Photo essay: a peek into one of SHI's Baby Raven Reads family events

Sealaska Heritage sponsors Baby Raven Reads, a program that promotes early literacy, language development and school readiness. The program is for Alaska Native families with children up to age 5. Among other things, events include family events at the Walter Soboleff Building clan house, where families are invited to join us for storytelling, songs, and other cultural activities. Parents and guardians also receive free books through the program. New books published through the program are available online or through the Sealaska Heritage Store on Seward and Front Streets in Juneau at the Walter Soboleff Building or by contacting the store at or 907.586.9114 (more on Baby Raven books). The following shows a family event that focused on SHI’s newly released book, Raven Brings Us Fire. To help bring the story to life and make connections to literature, we acted out a version of the story and invited local firefighters...(more) (3-27-17)

Learning about regional history through Tlingit art

New third grade lesson plan on Tlingit-Russian Battles of Sitka includes study of Tlingit helmets

Third grade students in all six Juneau elementary schools will be broadening their understanding of regional history over the coming weeks through an art-based lesson plan designed to accompany district curriculum. Led by Juneau School District Art Specialist Nancy Lehnhart, the lesson focuses on the Battles of Sitka, fought in 1802 and 1804 between Russian fur traders and the Tlingit Kiks.ádi clan and other clans. The lesson, introduced Monday at Glacier Valley Elementary School, also highlights the artistry of Tlingit warrior helmets, known for their dramatic and intimidating depictions of animals and spirits.

Teachers are breaking new ground by including the Native worldview in their classrooms, said SHI President Rosita...(more) (2-10-17)

Photo essay: a peek into one of SHI’s skin sewing classes

Since time immemorial, our ancestors have lived off of the land—taking trees for dugout canoes and clan houses, roots and bark for baskets and fish and animals for nourishment. And we’ve used skins and furs to make regalia, moccasins and other pieces. In recent years, we were in danger of losing our ancient knowledge on how to sew skins. In response, Sealaska Heritage launched a skin-sewing program through which hundreds of Native people have since learned to make skin clothing and other items.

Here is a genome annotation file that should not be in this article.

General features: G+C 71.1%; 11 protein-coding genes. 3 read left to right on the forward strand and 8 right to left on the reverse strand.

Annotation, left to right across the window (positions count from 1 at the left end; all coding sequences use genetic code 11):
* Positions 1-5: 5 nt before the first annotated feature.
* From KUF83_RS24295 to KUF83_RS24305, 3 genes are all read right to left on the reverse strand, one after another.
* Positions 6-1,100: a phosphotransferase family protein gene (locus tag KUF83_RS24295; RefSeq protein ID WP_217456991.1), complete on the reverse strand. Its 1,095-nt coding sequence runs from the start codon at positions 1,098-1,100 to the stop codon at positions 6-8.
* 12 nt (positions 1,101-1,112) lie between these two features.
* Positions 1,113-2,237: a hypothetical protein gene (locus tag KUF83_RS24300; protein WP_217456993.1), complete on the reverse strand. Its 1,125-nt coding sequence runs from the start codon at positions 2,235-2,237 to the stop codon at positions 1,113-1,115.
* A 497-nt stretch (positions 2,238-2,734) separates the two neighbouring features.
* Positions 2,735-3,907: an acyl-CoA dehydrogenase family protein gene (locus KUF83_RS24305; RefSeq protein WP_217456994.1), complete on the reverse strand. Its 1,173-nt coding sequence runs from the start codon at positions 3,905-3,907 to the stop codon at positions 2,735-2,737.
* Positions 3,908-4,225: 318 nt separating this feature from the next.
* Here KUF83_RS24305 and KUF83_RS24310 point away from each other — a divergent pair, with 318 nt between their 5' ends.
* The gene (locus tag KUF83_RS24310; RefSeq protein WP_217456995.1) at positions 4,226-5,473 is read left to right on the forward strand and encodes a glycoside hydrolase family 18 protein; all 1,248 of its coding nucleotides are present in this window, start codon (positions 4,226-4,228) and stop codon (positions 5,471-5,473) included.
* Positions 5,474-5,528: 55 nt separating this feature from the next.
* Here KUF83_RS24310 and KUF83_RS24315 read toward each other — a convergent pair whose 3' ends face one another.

SHI’s goal is to revitalize skin sewing and to create a cottage industry, especially in rural areas where unemployment is high. Skin sewing can be a financial boon: studies have demonstrated that a single craftsperson can earn up to $35,000 a year sewing and selling products made of sea otter, which has one million hairs per square inch, making it the most luxurious fur in the world.

We have found there is tremendous demand for skin-sewing classes and thought it would be useful for people to see some of the processes and secrets to sewing furs. The following photo essay shows our most recent workshop, which was held in Juneau and taught by Louise Kadinger...( more) (2-6-17)

Rising stars in language revitalization spearhead new language committee

The first meeting of Sealaska Heritage Institute’s Southeast Regional Language Committee began Friday morning with traditional introductions by the committee’s three members: Lance Twitchell, who spoke in Lingít (Tlingit language), Gavin Hudson, who spoke in Sm'algyax (Tsimshian language), and Benjamin Young, who spoke in Xaad Kíl (Haida language).

Hearing the three young men express themselves in Southeast Alaska’s indigenous languages was an uplifting way to begin, said SHI President Rosita Worl.